This book has been a long time coming.
It provides vindication for surviving Vietnam veterans, although a bit late for the 500 who didn't come back, and those who have died since.
It was commissioned by the Australian War Memorial under Brendan Nelson's sponsorship and offers a riposte to the Evatt Commission and its findings.
That Commission, which pitted volunteer Vietnam veterans against highly paid silks, came to a set of conclusions that treated veterans as disposable political collateral. That set of conclusions has been well and truly eviscerated by Yule's comprehensive and patient research.
The health outcomes for Vietnam veterans post-conflict are stark.
Of the 60,000 troops who went to Vietnam, 74.7% are classified by the Department of Veterans Affairs as suffering from some form of service-related health impact. These include physical disability, health problems related to chemical exposure and varying degrees of psychological trauma. The 3,129 who were severely injured suffer the resulting long-term effects. Many more were subject to less severe but still debilitating injuries such as hearing loss, which affects around a third of all Vietnam Veterans today.
What made Vietnam different was that it was the first conflict that saw the widespread use of herbicides such as the defoliant Agent Orange. Exposure has been linked to cancers, fertility issues, and birth defects. An extensive 2005 study by the Department of Veteran Affairs found that male Vietnam veterans have an increased cancer rate overall, including significantly higher rates of Hodgkin’s disease – explicitly linked to herbicides – as well as prostate and various other cancers.
A connection has also been established between service in Vietnam and higher rates of skin and lung cancer which can be put down to higher rates of sun exposure and smoking.
The long-term impacts of non-combat chemicals such as DDT, now banned in Australia due to their potentially carcinogenic properties; and the use of Dapsone as an anti-malarial drug, which has been linked to circulatory and digestive disorders are still not completely understood.
Also not yet well understood are the intergenerational impacts of Post Traumatic Stress Disorder, but it seems that the consequences of this conflict may be felt by generations to come.
The Evatt Commission plagiarised huge slices of the evidence of chemical companies and used them on the floor of the Commission. Veteran witnesses at the time believed they were deliberately intimidated and completely disadvantaged by the legal representation.
Dr. Yule interviewed many veterans, and their voices can be heard through the pages of his book. His approach is compassionate, fearless, and meticulous. The extensive bibliography, notes, and indices are evidence of the work he put into his research and the deep understanding of veterans he developed in the course of this project.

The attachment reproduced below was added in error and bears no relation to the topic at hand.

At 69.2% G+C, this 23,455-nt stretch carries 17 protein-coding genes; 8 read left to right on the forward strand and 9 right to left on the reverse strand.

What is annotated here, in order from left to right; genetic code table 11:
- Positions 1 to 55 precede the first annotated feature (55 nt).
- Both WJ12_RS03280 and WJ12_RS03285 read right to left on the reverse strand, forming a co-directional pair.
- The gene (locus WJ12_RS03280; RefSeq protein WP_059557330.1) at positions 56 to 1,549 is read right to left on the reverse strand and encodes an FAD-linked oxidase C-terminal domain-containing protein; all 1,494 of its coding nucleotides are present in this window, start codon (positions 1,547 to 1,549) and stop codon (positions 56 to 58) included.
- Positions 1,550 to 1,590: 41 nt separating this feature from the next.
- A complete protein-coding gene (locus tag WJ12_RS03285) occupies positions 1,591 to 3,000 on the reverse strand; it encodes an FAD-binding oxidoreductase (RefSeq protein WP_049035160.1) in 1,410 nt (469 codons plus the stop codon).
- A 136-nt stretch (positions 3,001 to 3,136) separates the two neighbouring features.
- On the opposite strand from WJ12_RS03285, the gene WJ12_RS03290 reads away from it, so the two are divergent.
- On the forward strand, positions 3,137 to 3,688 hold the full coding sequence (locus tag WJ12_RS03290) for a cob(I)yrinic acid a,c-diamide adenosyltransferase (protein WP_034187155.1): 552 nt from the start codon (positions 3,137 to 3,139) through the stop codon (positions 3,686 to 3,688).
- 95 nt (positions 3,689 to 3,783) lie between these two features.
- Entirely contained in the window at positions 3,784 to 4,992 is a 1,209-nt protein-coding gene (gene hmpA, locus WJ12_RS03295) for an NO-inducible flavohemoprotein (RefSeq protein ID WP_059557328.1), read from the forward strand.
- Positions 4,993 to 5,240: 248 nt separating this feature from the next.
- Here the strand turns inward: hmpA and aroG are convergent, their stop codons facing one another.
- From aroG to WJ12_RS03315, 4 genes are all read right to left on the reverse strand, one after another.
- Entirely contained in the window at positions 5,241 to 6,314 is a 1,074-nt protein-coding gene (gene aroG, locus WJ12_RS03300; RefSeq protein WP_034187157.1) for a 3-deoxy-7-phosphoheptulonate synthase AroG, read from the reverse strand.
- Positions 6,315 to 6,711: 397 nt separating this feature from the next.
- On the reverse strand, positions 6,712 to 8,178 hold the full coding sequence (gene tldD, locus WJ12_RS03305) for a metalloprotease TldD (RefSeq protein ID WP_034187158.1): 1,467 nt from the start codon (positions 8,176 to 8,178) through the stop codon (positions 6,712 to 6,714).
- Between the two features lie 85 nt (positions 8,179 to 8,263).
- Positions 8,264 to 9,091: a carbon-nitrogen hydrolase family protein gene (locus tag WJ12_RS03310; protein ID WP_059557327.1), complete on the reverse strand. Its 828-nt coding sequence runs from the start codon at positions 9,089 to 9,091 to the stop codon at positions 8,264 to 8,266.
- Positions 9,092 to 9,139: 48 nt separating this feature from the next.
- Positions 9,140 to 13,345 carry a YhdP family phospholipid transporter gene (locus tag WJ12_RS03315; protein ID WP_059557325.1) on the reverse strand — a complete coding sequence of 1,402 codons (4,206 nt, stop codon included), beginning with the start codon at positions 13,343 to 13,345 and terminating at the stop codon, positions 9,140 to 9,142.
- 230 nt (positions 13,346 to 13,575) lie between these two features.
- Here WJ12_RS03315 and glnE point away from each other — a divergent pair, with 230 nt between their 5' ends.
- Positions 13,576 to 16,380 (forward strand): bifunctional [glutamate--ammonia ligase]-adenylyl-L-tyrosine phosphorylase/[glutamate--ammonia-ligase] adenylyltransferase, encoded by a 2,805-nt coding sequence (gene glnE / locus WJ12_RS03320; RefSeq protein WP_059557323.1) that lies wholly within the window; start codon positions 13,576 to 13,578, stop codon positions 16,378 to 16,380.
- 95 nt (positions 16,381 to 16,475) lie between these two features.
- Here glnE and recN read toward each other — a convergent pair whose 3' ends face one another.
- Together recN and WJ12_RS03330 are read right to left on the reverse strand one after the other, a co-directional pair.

It was gratifying to note the half dozen citations from my memoir. There's plenty out there, and Peter Yule has obviously read them all.
He contextualises the war in Vietnam across conflicts going back as far as the Romans, the Medieval wars, the Napoleonic era, and the American Civil War. He describes the impact of industrialised warfare on soldiers during the First World War, and the beginnings of the understandings of the effects of psychological trauma.
He outlines the institutionalisation of repatriation in Australia after the first World War and traces the development of policy and practice in the area. He compares and contrasts the Australian experience of war in Vietnam with other conflicts, and points out how factors such as exhaustion, sleep deprivation, and the lack of a front line were particularly impactful. The lack of a front line meant that there was no safe place, even for those behind the wire. For those outside the wire, there was simply no respite from deadly threat. Survival depended on hypervigilance. When living with this hypervigilance across a ten-week operation, it became an ingrained habit that persisted even when the threat was no longer a reality.
His description of the ten-plus years of relative silence post the Australian withdrawal in 1972, and the fall of Saigon in 1975 lead the reader into a very comprehensive treatment of the Agent Orange controversy and ultimately the Evatt Commission. Yule is especially critical of F.B. Smith's official history. Smith seems to have made up his mind that the veterans were simply in pursuit of financial benefit, and wrote his account with that notion as the only consideration. The fact that recent research, including a number of morbidity studies, have largely vindicated the claims of the veterans has exposed Smith's bias.
We are grateful to the War Memorial Council and to Dr. Brendan Nelson for this opportunity to correct this long-standing blight on the reputation of Phil Thompson and his team of campaigning Vietnam veterans and to correct the long-standing misinformation on the veterans’ case before the Agent Orange Royal Commission.
The title of the last chapter of Yule's book is War Without Purpose, War Without End.
He closes the book with a quote from veteran Graham Chandler -
I've nothing to hide. I'm proud of what I did. I'm proud of the mates I was with.
Most veterans would echo this, and it is this truth-telling about the war and its aftermath that is so important.
Peter Yule has eloquently exposed the truth of the experience of Vietnam veterans during the last fifty years, and hopefully, this truth will be the last step to the final reconciliation of these men with the community that sent them to war, but initially rejected them when they came home.
Included in this review is the youtube video of the book's launch, which had to be conducted remotely because of the pandemic.
Buy the book, or search it out in the library, especially if you're a friend or family of a Vietnam veteran. It's a great read, and it may help you understand him better.